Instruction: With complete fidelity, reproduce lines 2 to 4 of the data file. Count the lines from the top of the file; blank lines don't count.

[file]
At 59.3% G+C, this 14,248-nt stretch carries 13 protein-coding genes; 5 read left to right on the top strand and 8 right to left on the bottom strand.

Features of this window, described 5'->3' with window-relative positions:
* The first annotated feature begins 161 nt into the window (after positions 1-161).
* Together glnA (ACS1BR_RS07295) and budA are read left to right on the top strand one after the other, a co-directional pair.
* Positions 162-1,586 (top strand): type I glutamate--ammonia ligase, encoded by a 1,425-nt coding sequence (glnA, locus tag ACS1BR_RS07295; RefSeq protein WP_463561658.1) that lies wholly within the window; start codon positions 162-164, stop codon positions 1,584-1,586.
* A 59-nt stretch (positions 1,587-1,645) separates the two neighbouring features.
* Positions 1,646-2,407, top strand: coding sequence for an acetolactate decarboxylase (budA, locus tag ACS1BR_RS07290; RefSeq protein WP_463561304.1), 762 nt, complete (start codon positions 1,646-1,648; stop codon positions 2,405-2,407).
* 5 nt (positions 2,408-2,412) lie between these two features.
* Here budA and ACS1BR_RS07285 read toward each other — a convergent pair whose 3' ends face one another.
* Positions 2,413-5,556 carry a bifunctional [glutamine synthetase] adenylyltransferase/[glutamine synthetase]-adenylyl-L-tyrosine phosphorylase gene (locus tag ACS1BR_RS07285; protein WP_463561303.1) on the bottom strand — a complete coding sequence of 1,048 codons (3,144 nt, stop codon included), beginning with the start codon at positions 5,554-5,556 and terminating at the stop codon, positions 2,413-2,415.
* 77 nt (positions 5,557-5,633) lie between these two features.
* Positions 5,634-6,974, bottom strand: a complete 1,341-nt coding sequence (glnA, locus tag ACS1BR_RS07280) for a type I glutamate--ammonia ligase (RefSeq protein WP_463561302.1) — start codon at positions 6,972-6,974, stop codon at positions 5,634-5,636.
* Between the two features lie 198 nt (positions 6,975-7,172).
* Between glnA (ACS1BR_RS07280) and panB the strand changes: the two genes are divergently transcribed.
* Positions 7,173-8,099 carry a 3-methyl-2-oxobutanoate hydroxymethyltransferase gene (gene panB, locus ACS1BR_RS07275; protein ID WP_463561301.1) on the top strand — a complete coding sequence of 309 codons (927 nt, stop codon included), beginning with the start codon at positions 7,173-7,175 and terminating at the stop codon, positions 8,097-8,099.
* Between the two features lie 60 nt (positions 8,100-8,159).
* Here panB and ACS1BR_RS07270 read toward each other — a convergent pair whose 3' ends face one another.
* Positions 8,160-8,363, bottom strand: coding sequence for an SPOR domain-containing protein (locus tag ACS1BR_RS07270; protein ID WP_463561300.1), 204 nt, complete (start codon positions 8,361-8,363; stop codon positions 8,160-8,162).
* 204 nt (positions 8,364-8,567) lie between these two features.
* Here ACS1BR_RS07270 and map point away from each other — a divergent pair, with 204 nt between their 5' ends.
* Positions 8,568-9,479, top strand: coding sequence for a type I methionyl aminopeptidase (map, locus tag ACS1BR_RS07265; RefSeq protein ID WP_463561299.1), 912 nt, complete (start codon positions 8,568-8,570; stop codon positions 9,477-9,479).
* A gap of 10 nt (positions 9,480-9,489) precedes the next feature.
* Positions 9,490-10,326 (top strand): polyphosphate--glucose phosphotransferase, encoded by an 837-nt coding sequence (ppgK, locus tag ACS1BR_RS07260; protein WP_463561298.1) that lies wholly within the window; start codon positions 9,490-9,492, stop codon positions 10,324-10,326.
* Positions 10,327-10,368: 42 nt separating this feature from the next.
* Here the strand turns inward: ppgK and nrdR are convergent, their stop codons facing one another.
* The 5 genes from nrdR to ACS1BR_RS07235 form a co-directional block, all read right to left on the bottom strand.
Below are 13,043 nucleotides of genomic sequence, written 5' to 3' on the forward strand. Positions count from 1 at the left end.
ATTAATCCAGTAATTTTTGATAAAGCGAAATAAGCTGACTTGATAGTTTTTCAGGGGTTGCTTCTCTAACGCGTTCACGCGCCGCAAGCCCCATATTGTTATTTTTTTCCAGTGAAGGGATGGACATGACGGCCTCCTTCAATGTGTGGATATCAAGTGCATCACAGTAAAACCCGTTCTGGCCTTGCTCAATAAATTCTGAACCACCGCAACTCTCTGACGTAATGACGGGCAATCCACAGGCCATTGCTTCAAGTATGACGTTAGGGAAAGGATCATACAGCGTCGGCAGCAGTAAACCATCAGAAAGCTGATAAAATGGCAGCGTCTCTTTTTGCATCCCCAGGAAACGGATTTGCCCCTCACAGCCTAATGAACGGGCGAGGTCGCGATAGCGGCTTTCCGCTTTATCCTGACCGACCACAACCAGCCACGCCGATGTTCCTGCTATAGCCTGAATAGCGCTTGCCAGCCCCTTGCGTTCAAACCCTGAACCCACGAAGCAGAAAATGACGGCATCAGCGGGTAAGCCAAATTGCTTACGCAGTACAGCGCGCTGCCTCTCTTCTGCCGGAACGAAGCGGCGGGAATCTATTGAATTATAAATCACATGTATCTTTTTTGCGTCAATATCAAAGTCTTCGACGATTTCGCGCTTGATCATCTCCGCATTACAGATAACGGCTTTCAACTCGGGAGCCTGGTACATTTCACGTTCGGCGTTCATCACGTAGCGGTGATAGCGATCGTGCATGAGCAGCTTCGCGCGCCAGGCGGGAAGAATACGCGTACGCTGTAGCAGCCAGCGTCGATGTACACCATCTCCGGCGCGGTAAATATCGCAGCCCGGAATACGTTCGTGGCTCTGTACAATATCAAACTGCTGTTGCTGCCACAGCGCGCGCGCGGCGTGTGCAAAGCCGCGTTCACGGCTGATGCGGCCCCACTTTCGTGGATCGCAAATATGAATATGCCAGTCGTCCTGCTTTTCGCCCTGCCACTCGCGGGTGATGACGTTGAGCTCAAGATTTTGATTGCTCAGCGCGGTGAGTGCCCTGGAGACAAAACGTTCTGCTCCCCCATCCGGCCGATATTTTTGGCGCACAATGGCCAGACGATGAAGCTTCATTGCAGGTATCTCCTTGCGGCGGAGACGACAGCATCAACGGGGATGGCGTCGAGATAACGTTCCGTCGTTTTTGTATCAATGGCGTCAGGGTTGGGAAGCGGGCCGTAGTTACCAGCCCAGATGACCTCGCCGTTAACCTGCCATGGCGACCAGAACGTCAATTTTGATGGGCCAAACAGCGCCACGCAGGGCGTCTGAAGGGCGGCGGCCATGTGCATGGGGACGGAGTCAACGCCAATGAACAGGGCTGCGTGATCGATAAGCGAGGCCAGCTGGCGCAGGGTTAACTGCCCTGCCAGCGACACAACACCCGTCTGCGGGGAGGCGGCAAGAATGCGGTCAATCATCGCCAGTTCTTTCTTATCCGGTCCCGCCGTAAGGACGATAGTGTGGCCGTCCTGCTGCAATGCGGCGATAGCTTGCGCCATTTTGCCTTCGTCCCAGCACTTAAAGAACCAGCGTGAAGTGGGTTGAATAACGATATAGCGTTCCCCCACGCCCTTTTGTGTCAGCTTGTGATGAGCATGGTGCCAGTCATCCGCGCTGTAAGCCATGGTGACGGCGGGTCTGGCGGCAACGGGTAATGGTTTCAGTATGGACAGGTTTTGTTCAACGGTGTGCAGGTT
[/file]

Features of this window, described 5'->3' with window-relative positions:
* The first annotated feature begins 161 nt into the window (after positions 1-161).
* Together glnA (ACS1BR_RS07295) and budA are read left to right on the top strand one after the other, a co-directional pair.